Anthony Bourdain on No Reservations product placement: “I was—and remain—angry”

No Reservations star and occasional Top Chef judge Anthony Bourdain has written an essay about his anger over product placement that prompted a Twitter rant that, among other things, made references to semen and blood on Cadillac cars. While he makes a compelling argument about product placement, he also admits that he received the BMW he now drives as a result of in-show promotion.

Last week, Travel Channel aired the final episode of his series, which had been extended using old footage packaged into new episodes following his announcement he was going to CNN for a new but similar series. The network also cut a Cadillac commercial that appeared as though Anthony Bourdain was driving—and endorsing—a car.

On Tumblr, Bourdain writes that it was “an inglorious way to go out—after 8 seasons of television programs of which I—and all the people who worked on them—are very proud,” and he says he misses people at Travel Channel who “understood that keeping faith with our fans in the long run meant something more than short term profit.”

Bourdain’s angry response on Twitter targeted Cadillac, but he writes now, “I apologize to the guys on the production line at Cadillac, for finding the thing YOU make, and I have no doubt, are very proud of, in the middle of a rancorous disagreement.” In the essay, he discusses product placement he actually did endorse:

“I took money from a credit card company once. Never to be repeated. And I drove a BMW once—for which I got the car that I drive today. That’s it. Any other brand—of beer, cars, whatever—that you saw me use on the show—I used because that was what I liked and thought appropriate or fun for the circumstances or setting at hand—or simply because they were what was available.”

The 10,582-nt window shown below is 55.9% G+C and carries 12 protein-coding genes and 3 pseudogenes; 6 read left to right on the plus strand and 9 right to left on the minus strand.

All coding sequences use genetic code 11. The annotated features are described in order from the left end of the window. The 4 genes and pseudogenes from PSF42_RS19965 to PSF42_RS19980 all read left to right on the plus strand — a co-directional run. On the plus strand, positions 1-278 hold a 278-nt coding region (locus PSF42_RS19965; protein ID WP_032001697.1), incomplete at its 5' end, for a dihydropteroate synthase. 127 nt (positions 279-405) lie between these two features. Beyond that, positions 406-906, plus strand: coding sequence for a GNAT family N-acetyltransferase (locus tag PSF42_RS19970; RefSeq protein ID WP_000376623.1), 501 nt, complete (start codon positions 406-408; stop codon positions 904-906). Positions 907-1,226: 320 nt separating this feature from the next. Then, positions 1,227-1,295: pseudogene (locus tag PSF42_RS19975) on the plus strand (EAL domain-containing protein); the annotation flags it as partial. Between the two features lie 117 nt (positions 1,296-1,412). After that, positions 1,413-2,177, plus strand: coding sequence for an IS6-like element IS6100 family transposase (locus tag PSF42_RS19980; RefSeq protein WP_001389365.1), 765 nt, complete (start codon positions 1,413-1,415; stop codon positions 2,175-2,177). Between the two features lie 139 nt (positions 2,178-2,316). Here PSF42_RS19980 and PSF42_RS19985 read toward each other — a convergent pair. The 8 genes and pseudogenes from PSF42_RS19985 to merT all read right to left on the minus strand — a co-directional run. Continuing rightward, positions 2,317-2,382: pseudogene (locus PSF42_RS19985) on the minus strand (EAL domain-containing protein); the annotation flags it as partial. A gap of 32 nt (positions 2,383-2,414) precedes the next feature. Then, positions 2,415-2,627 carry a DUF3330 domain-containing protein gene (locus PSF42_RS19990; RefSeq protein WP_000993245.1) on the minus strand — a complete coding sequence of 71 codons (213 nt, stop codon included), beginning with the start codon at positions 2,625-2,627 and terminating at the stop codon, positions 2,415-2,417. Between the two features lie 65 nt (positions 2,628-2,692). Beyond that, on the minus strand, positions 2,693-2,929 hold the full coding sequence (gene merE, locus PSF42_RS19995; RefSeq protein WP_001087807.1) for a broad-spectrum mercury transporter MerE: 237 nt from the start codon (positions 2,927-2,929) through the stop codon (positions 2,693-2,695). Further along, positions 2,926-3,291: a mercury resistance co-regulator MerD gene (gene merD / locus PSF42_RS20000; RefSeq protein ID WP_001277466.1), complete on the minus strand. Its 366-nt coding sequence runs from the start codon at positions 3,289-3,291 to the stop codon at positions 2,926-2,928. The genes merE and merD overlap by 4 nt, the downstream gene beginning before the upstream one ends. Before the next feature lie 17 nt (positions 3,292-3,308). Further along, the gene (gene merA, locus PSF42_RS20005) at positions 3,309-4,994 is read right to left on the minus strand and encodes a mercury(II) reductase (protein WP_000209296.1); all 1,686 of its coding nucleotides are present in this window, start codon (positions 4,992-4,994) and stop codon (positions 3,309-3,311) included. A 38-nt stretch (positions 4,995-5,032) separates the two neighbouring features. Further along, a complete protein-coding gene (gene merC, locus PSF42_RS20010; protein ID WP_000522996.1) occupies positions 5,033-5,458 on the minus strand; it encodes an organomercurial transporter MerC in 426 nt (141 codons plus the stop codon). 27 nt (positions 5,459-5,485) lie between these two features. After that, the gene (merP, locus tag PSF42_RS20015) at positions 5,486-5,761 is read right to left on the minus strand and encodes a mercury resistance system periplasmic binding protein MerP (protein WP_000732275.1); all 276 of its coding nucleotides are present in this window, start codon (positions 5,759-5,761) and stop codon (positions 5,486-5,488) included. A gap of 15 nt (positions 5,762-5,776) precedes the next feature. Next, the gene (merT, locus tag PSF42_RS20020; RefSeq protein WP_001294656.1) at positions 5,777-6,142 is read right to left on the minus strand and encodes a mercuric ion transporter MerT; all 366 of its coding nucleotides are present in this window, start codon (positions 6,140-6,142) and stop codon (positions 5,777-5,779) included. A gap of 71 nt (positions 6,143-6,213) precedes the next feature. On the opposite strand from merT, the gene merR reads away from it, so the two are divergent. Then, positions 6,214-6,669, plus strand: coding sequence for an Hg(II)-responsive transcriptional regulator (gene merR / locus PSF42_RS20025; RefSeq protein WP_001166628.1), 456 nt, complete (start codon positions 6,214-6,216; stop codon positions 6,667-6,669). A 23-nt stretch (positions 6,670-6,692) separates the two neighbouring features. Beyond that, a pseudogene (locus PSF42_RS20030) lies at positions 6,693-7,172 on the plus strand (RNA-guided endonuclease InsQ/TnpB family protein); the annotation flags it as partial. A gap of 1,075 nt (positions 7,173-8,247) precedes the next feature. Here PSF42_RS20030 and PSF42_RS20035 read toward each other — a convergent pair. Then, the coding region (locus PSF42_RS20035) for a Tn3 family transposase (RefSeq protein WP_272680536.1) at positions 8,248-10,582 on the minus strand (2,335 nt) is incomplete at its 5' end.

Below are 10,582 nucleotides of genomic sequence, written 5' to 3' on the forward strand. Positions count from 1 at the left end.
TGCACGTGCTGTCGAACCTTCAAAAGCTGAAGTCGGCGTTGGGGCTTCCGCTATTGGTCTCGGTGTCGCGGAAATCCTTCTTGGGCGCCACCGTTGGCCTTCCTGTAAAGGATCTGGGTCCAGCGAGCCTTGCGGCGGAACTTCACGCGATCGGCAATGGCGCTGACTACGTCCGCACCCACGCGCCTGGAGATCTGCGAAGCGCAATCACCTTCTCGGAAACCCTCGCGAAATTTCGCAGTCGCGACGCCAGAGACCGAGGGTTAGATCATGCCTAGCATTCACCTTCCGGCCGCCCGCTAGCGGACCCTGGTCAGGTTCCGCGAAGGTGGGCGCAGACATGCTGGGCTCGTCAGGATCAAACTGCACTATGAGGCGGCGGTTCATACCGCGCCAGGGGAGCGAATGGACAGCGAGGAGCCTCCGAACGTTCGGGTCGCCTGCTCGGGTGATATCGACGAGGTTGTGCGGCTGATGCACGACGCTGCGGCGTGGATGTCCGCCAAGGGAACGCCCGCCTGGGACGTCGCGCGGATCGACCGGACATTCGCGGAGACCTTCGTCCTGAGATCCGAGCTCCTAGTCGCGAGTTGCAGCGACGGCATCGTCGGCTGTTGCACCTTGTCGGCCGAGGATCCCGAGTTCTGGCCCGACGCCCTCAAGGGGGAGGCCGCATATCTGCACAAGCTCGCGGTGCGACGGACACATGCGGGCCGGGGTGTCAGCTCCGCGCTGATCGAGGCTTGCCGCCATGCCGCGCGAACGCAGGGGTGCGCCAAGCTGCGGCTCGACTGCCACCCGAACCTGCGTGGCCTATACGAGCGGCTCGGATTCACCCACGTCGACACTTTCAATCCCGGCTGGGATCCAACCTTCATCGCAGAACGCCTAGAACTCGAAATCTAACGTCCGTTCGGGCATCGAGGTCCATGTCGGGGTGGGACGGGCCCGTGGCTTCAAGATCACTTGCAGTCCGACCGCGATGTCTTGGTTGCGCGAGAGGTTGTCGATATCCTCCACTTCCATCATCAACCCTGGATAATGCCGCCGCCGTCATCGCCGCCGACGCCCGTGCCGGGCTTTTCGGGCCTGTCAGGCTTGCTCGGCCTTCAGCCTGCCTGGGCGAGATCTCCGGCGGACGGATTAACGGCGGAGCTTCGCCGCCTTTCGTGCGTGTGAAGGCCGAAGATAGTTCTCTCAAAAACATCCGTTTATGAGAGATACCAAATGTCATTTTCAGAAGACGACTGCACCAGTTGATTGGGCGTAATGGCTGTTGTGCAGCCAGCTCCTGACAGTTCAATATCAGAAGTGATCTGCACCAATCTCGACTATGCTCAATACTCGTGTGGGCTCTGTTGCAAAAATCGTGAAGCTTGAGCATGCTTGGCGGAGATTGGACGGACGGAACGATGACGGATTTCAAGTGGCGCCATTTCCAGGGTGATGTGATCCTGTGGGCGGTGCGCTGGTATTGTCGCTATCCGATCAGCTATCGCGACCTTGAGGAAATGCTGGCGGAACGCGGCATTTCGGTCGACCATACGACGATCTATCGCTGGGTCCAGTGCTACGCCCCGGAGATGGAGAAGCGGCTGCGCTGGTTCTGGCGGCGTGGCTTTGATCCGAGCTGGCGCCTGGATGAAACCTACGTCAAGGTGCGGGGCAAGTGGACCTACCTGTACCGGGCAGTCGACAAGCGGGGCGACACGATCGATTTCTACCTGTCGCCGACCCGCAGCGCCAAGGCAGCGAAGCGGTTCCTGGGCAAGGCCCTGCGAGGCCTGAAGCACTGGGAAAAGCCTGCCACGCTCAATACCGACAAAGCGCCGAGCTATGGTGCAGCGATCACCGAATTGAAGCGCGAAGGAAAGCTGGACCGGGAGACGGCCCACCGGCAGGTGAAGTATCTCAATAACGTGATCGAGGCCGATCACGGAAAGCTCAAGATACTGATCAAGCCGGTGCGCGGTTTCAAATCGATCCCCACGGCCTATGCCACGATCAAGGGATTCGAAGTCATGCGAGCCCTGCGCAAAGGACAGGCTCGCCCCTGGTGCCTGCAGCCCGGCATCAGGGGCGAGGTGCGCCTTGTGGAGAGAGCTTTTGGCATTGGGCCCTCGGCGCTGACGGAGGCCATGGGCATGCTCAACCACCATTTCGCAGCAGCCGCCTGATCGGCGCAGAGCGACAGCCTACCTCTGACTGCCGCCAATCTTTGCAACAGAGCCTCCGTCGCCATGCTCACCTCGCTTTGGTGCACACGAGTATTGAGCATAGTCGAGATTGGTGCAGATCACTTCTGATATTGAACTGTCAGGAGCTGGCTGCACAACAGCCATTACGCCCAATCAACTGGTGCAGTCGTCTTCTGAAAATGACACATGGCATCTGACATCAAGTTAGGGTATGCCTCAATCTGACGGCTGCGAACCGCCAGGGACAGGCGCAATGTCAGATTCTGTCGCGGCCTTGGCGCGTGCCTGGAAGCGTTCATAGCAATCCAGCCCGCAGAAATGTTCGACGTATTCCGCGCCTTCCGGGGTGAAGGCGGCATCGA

The credit card product placement didn’t go over well, he writes: “The backlash was considerable and angry. People felt betrayed. As a result, I became even more careful and even more reluctant to do them.” Bourdain adds that in his contract with the network, he had “very specific language” about “I would not use or mention any products in my show and my name and image would not be used in connection with any products in return for anything of value or any other consideration without my specific agreement.”

Travel Channel responded with a non-response statement to THR that said “his decision to make further remarks on this matter in the public domain is unfortunate.” Yes, talking about embarrassing things is unfortunate for the people who do the embarrassing things.

While Bourdain’s initial rant was severely misdirected (at Cadillac), this essay is a reasonable discussion of product integration, and an excellent illustration of how all decisions have consequences, perhaps especially those that place money over all else.

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